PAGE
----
I replied.


All semester, you have been a Muslim version of Parks or Jennings. Women are people. Their liberation will not occur due to white males. Period. Continue to be an example; we all learn by example--from good or bad examples.

This is my list of mentors: Brooks Oakford, Louie Palmer, Teddy Roosevelt, Joan Baez, Pete Seeger, Bobby Kennedy, T. E. Lawrence, Carl Sagan, Steve Biko, Don Quixote, William Forrester, Anne Perry, Barack Obama, Steve Jobs, Aung San Suu Kyi, Randy Pausch, and Elizabeth Warren. Man, that will give you an idea of what drives me. Every one of them was or is left of center.

Now, this is a challenge to you. Give me a list of 12-mentors. Exclude family members but name outsiders. If I did that with some Saudi woman, I'm not sure she would know what a mentor is.


Then, as I often do, I added a post-script about an item regarding the UN.


I'm back.... I posted this link in the other class yesterday about the UN.


Interestingly, this UN decision addresses the issue of sexism head-on, and it isn’t from a religious mindset. It is societal sexism as reflected in the UN’s decision. Historically, sexism started in society and then morphed into religion. All religions reflect the human condition, which is sexist. Religions merely adopted the fear of women and prohibited women from equality. And, you should be asking why?

Sexism isn’t about women; it is about men and their inferiority. Women can do something that men can’t do, which is create life. Therefore, men have subjugated women since the times back in the caves. Essentially, sexism is not the expression of male superiority but rather male inferiority. There would be no reason for males to diss females if males felt superior to women. Think about that. When men diss females, it is because males feel lacking.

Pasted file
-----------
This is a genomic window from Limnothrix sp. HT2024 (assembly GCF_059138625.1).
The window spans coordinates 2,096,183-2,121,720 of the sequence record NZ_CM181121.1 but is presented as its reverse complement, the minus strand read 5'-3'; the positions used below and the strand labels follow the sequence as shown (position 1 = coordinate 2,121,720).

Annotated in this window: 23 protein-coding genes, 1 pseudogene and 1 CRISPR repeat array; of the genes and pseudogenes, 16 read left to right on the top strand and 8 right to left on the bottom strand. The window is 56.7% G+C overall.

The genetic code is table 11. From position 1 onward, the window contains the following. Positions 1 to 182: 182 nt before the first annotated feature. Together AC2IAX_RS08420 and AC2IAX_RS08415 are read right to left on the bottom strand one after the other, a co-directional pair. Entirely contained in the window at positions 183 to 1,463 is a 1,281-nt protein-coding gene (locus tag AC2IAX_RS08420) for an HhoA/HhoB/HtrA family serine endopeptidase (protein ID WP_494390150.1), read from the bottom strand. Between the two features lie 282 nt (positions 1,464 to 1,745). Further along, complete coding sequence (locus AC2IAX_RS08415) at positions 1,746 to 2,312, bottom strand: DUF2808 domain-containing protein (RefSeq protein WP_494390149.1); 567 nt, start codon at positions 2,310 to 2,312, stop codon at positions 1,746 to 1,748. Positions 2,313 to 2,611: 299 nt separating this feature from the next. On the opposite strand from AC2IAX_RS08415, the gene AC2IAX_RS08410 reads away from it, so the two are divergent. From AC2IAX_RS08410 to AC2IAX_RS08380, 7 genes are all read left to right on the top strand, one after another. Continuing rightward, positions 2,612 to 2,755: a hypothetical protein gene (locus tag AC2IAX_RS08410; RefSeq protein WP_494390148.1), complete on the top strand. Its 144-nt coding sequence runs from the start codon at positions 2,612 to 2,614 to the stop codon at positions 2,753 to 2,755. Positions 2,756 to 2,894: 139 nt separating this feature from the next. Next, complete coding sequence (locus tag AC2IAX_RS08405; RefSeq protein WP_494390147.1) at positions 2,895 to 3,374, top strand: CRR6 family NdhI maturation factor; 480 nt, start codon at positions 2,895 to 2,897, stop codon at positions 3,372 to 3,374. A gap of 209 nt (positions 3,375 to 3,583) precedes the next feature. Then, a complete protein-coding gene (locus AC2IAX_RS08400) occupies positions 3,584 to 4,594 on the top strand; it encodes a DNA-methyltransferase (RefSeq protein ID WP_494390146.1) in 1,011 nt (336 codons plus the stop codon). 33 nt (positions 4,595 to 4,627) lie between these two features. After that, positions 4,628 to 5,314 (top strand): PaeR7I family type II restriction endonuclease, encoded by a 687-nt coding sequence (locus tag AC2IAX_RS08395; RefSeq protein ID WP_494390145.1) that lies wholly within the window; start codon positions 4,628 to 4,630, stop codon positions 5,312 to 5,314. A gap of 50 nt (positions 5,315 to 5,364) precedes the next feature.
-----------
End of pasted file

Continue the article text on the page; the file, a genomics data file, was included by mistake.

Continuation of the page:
Men came up with the term, the weaker sex. Well, the weaker sex has children and raises them. Additionally, women will outlive men on average by about a decade. Now, tell me again about the weaker sex.

Also, Bryan Sykes, who is a genetics professor at Oxford, wrote Adam’s Curse. Sykes claims that women, the so-called weaker sex, will outlive males. In other words, males may become extinct in 125,000 years due to the male Y chromosome because of various mutations. Sykes claims, “We could survive as a species with no men at all by arranging fertilizations not between sperm and egg, but rather between one egg and another, and the techniques for that are already here.”

Therefore, while all religions need to address their theological sexism, sexism needs to be addressed in the UN and everywhere else. We are all equal, which needs to be reflected in all that we do.

Finally, I posted to Rawa and Bayan.

Bayan and Rawa,

Pain is good. Embrace pain. Feel it. Get mad. Then act. I just replied to Rawa about Middle Eastern women living there now. You all have a choice: act or sit and pout. Choose wisely. (-;

Interestingly, go to Read it and then believe it. How's that for a man telling women how to act? Do it anyway. (-;